But there’s also so much here that resonates, especially when the authors talk about the ways in which religion can harm. That sort of talk is probably always going to be relatable to me, especially because so much of my life (nearly half of it!) was defined by being underneath Christianity. I attended a school in a school district where most sex education was banned or heavily edited; where parents routinely fought the teaching of evolution; I was run out of the church community I was a part of when news of my outing spread further and further. Even looking back on this stuff, it feels like a cliché, doesn’t it? But where generalities and tropes can fail in some contexts, they can also be revelatory. I share an experience with countless other people, which is something I really wish I had known back when I was going through all that. Because the loneliness and isolation was the worst part. Even if I didn’t believe the same things, I was part of a community, and I can’t deny how powerful that sensation is. Well, not just that, but how eviscerating it feels to have it taken away from you.
Which brings me to the last big point that the authors make: the paradox of silentio dei:
…if God exists, why does He not speak? An omnipotent, omnipresent being should have no difficulty in making His existence evident, in undeniable ways. Lined up alongside this strange absence are other problems of human existence: why a caring God permits diseases and natural disasters, for example.
Granted, this is a mostly Christian worldview, but it’s something I will always struggle with. If you read my second YA novel (which is out later this year!), I am certain you will see this very struggle on the page. (Though in a fantastical, secondary world, not our own.) It is a core reason for my eventual fall from belief, and even now, I admit it is selfish. Or, to use terms from this book: it is a very human-centered view of the universe. But why did God allow so many terrible things to happen to me as a child and a teenager? Why are some kids allowed a childhood to unfold “normally” (acknowledging that that term is kinda a mess) while other children have their faith tested in monstrous ways? How is that fair and just? Or is the truth that human behaviors and systems and cultures are responsible for all of this?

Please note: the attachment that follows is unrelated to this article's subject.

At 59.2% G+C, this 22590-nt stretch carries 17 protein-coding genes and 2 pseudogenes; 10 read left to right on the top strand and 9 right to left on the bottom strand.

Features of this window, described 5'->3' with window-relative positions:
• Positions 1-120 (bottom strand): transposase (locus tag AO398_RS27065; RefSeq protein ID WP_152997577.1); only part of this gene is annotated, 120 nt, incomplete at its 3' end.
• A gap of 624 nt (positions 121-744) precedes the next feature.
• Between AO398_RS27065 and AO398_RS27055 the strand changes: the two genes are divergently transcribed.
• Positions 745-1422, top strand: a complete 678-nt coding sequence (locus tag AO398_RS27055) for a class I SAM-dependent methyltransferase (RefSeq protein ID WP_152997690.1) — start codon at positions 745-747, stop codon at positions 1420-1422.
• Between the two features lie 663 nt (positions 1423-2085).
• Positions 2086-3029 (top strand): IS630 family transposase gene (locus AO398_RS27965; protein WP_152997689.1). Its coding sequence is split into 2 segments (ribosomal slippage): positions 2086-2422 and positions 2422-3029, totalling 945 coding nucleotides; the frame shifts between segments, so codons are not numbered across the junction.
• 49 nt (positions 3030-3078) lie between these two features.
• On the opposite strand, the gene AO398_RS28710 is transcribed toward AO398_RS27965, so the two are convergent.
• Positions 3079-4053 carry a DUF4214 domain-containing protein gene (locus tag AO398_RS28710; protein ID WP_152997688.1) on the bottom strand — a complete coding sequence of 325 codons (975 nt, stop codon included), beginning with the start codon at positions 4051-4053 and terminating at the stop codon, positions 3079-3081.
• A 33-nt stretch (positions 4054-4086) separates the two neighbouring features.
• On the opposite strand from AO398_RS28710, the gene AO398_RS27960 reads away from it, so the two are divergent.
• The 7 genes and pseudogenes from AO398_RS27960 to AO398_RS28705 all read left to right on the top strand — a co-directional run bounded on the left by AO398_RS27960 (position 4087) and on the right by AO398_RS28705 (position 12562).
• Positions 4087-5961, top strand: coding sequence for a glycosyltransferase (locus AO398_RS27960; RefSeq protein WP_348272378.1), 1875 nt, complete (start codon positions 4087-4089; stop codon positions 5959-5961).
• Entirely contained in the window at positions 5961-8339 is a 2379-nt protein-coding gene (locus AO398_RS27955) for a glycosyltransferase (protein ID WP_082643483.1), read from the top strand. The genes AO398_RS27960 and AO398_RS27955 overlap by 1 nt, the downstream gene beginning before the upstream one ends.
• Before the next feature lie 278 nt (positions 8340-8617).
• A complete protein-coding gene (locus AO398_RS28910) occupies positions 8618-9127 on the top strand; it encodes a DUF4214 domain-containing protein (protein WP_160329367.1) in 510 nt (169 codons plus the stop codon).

I’m not here to answer that. I can’t. I know just as little about the existence of God as the next person. I lack that belief in a God or god or gods. And while I am nowhere near as hardline as I used to be, I do think that as our societies slip towards fundamentalism, as we allow people to change laws and policies based on their ridiculous, unproven, and flat-out hateful religious beliefs, as we tolerate intolerance, we are not going to get better. For fundamentalists and extremists, there’s no compromise. They just push further and further towards what they want, bit by bit, until they have it all. And some of those people want my extermination.
Yeah, I’m good. Not into that.
Anyway: wow, friends. I DID IT. All for Science of Discworld novels! From here, we move into the final two books. Starting next week, I’ll be reading Raising Steam. I look forward to it, even if it does make me sad that this is all coming to an end.
Mark Links Stuff